By Julie Wall
I have always been one of those people who would love to keep a journal but never really got around to it. I have always wanted a place to work through thoughts and ideas so that I could see them later. I’m not always the best at coming up with beautiful things to say right off the top of my head, but if I have the time and effort, I often enjoy working through problems or thoughts on paper, rather than out loud or just in my head. So, with this in mind, picture me at Barnes and Noble, just a few days before we left for Iona. I was looking for the perfect journal, worthy of the inspiration, challenges and revelations from this incredible experience. Would flowers, a geometric design or maybe a cat print be the best place to figure it all out?
As you may have noticed, my expectations weren’t quite realistic, but honestly I didn’t really know what to expect from our time on Iona.
As you also may have noticed at this point, I tend to lean toward the intellectual side of the spirituality types. I prefer logic, order, organization and lack of chaos. Serious discussion and reflection are ways that I enjoy exploring my faith. For me, prayer is often focused around words, and I love to turn to the hymnal and liturgy when I can’t seem to find the right words. I often feel most near to God during worship.
With all this in mind, on this trip I was hoping to find an island community with inspiring and meditative worship services and abundant opportunities to engage in structured, meaty discussions of different faith backgrounds and issues. While I found some aspects of this, what I really found was a group of passionate people who quickly formed a community and family through shared meals and open activities rather than intense discussions. I was so inspired by each and every person I met, their journey to Iona and why they were there. From a Methodist pastor who was on sabbatical, a family from Canada who had visited many times before, two Dutch families who were re-exploring their faith practices after they had been hurt by a church they loved and a group of young Swedish confirmation leaders who were so committed to the church while living in a country, and families, where faith is often looked down upon.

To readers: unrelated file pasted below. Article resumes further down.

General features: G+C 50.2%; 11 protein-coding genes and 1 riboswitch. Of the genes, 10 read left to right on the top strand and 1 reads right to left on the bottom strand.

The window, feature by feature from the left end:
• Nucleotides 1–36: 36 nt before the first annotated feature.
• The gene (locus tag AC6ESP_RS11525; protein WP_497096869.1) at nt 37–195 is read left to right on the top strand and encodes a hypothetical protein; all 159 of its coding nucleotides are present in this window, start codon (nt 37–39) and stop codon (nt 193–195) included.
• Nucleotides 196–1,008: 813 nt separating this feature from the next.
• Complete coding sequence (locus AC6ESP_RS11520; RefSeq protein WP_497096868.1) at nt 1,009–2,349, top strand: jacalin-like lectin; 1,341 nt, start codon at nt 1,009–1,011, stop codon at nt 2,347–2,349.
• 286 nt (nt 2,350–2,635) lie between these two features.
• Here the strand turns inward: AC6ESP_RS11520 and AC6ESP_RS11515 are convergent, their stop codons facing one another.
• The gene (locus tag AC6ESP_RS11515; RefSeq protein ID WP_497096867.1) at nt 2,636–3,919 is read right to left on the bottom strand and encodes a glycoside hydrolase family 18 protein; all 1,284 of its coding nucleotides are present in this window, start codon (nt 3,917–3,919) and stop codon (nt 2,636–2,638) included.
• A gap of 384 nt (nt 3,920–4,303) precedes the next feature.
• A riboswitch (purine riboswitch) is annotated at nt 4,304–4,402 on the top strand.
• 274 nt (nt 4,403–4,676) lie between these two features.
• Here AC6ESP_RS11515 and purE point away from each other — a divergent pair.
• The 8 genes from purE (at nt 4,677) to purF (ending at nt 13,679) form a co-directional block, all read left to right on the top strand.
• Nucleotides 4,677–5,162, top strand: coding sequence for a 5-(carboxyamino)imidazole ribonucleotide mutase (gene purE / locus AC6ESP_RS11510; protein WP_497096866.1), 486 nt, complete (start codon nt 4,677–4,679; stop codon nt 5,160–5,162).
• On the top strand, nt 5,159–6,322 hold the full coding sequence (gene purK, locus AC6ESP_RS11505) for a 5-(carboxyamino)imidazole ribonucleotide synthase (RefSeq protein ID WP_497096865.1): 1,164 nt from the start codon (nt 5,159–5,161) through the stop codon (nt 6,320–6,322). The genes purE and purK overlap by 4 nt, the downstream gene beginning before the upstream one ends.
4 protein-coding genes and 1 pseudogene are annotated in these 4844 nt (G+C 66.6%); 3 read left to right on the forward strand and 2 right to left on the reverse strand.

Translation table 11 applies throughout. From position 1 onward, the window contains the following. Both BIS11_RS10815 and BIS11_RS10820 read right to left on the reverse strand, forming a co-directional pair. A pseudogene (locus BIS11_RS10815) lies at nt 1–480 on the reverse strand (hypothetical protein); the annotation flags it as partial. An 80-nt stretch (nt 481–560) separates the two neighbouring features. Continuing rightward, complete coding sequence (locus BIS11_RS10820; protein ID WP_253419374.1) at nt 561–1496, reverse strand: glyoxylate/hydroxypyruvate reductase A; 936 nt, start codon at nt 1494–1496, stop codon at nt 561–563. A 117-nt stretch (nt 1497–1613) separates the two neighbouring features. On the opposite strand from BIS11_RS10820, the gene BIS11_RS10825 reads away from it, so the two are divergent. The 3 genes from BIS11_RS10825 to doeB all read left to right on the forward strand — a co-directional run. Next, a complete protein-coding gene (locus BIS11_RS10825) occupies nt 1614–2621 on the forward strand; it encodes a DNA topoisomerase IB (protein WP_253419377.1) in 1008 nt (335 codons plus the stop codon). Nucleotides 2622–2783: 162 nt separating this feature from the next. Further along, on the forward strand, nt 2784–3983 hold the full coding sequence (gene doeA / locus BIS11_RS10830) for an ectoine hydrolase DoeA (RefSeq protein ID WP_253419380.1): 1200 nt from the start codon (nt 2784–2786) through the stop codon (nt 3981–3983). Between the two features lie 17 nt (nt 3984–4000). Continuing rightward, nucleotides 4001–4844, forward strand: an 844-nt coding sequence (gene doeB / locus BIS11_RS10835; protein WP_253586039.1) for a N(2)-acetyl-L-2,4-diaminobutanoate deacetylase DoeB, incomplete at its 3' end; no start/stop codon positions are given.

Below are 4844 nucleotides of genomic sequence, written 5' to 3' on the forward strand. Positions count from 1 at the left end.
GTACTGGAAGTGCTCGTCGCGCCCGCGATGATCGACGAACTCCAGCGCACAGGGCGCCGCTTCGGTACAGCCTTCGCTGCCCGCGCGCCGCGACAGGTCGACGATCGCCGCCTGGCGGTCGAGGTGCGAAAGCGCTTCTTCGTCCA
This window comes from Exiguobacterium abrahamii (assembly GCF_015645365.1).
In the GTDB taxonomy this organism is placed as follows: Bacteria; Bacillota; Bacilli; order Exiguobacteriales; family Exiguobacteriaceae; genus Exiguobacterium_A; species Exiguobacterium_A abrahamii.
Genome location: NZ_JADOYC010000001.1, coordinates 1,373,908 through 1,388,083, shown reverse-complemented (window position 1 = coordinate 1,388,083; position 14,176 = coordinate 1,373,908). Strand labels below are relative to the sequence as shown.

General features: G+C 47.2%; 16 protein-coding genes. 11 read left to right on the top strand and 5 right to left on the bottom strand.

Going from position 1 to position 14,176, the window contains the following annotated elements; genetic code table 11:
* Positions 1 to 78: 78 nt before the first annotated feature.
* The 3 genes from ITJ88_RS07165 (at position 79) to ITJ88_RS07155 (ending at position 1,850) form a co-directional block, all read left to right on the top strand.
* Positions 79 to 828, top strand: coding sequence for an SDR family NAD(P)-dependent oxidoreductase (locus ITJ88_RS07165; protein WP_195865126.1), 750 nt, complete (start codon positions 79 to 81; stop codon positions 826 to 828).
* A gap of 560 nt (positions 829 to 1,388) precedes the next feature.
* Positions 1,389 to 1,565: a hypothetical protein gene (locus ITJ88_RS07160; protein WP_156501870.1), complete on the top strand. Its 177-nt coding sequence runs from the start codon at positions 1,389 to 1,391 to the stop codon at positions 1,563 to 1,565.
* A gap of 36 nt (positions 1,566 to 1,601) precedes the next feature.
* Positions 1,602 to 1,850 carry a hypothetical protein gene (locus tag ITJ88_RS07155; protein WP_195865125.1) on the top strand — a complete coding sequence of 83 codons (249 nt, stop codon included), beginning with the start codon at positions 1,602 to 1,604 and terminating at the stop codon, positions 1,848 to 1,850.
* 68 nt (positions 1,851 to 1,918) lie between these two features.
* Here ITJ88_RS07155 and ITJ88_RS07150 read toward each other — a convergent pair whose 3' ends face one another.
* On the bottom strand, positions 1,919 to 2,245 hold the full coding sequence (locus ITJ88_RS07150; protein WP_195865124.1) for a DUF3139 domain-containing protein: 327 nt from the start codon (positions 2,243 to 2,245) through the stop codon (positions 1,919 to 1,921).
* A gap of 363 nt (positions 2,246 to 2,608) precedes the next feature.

I found the worship experience at Iona to be refreshing and encouraging. The services had the same structure and mood as many of our services, but I enjoyed some of the different language and wording used by the Iona community. There is an authenticity and honest texture that I am excited to share in some of our LCM community worship through the coming year.
I was also challenged to experience God in ways that I did not expect and were somewhat foreign to me. I was challenged to see God through experiences that seemed mundane. I was challenged to see God by being flexible. I was encouraged to see God in our beautiful surroundings. I learned from those whose spirituality is formed around emotion. While, I cannot say that I am now a perfectly well rounded person, I can say that I have learned more about how people are different and how those differences are surrounded by different strengths. In the coming year I hope that we, as a community, can continue to recognize and reflect on how we are formed by different spirituality types and make conscious choices to care for each other to the best of our abilities.